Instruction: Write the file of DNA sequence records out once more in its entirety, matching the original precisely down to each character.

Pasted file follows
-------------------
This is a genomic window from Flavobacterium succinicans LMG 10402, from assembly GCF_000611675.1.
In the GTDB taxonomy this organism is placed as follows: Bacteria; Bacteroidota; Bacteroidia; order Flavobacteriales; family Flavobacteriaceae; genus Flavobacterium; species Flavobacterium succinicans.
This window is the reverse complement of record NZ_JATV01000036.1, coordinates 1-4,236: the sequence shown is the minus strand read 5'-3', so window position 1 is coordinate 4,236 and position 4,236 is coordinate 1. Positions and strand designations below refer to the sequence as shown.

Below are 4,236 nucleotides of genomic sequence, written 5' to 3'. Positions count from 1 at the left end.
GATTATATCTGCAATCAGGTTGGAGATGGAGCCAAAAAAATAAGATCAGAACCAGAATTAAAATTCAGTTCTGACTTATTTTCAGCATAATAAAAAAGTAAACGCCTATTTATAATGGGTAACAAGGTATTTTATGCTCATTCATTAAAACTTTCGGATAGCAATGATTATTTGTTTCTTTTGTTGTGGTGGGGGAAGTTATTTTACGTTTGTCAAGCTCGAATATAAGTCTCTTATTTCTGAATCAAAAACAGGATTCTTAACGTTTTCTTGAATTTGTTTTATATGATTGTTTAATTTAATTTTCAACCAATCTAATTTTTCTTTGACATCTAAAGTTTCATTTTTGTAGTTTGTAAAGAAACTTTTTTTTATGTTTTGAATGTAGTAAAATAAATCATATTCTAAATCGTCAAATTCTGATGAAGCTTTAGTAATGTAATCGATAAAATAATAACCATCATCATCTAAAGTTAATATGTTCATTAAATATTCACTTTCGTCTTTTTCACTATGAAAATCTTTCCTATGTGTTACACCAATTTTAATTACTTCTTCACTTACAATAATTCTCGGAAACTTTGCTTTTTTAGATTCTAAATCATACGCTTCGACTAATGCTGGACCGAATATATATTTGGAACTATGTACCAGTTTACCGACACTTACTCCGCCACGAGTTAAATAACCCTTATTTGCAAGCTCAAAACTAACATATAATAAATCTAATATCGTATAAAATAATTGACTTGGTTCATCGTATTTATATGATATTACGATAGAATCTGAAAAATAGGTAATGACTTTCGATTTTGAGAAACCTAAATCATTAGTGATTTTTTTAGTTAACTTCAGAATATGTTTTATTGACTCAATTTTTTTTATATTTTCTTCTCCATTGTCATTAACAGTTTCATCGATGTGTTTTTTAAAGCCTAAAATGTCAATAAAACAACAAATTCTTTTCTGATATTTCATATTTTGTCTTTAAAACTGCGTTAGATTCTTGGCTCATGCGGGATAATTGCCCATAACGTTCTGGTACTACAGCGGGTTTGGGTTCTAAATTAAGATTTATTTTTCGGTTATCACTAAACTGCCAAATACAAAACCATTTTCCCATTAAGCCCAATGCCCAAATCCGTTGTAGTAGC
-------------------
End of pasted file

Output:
This is a genomic window from Flavobacterium succinicans LMG 10402, from assembly GCF_000611675.1.
In the GTDB taxonomy this organism is placed as follows: Bacteria; Bacteroidota; Bacteroidia; order Flavobacteriales; family Flavobacteriaceae; genus Flavobacterium; species Flavobacterium succinicans.
This window is the reverse complement of record NZ_JATV01000036.1, coordinates 1-4,236: the sequence shown is the minus strand read 5'-3', so window position 1 is coordinate 4,236 and position 4,236 is coordinate 1. Positions and strand designations below refer to the sequence as shown.

Below are 4,236 nucleotides of genomic sequence, written 5' to 3'. Positions count from 1 at the left end.
GATTATATCTGCAATCAGGTTGGAGATGGAGCCAAAAAAATAAGATCAGAACCAGAATTAAAATTCAGTTCTGACTTATTTTCAGCATAATAAAAAAGTAAACGCCTATTTATAATGGGTAACAAGGTATTTTATGCTCATTCATTAAAACTTTCGGATAGCAATGATTATTTGTTTCTTTTGTTGTGGTGGGGGAAGTTATTTTACGTTTGTCAAGCTCGAATATAAGTCTCTTATTTCTGAATCAAAAACAGGATTCTTAACGTTTTCTTGAATTTGTTTTATATGATTGTTTAATTTAATTTTCAACCAATCTAATTTTTCTTTGACATCTAAAGTTTCATTTTTGTAGTTTGTAAAGAAACTTTTTTTTATGTTTTGAATGTAGTAAAATAAATCATATTCTAAATCGTCAAATTCTGATGAAGCTTTAGTAATGTAATCGATAAAATAATAACCATCATCATCTAAAGTTAATATGTTCATTAAATATTCACTTTCGTCTTTTTCACTATGAAAATCTTTCCTATGTGTTACACCAATTTTAATTACTTCTTCACTTACAATAATTCTCGGAAACTTTGCTTTTTTAGATTCTAAATCATACGCTTCGACTAATGCTGGACCGAATATATATTTGGAACTATGTACCAGTTTACCGACACTTACTCCGCCACGAGTTAAATAACCCTTATTTGCAAGCTCAAAACTAACATATAATAAATCTAATATCGTATAAAATAATTGACTTGGTTCATCGTATTTATATGATATTACGATAGAATCTGAAAAATAGGTAATGACTTTCGATTTTGAGAAACCTAAATCATTAGTGATTTTTTTAGTTAACTTCAGAATATGTTTTATTGACTCAATTTTTTTTATATTTTCTTCTCCATTGTCATTAACAGTTTCATCGATGTGTTTTTTAAAGCCTAAAATGTCAATAAAACAACAAATTCTTTTCTGATATTTCATATTTTGTCTTTAAAACTGCGTTAGATTCTTGGCTCATGCGGGATAATTGCCCATAACGTTCTGGTACTACAGCGGGTTTGGGTTCTAAATTAAGATTTATTTTTCGGTTATCACTAAACTGCCAAATACAAAACCATTTTCCCATTAAGCCCAATGCCCAAATCCGTTGTAGTAGC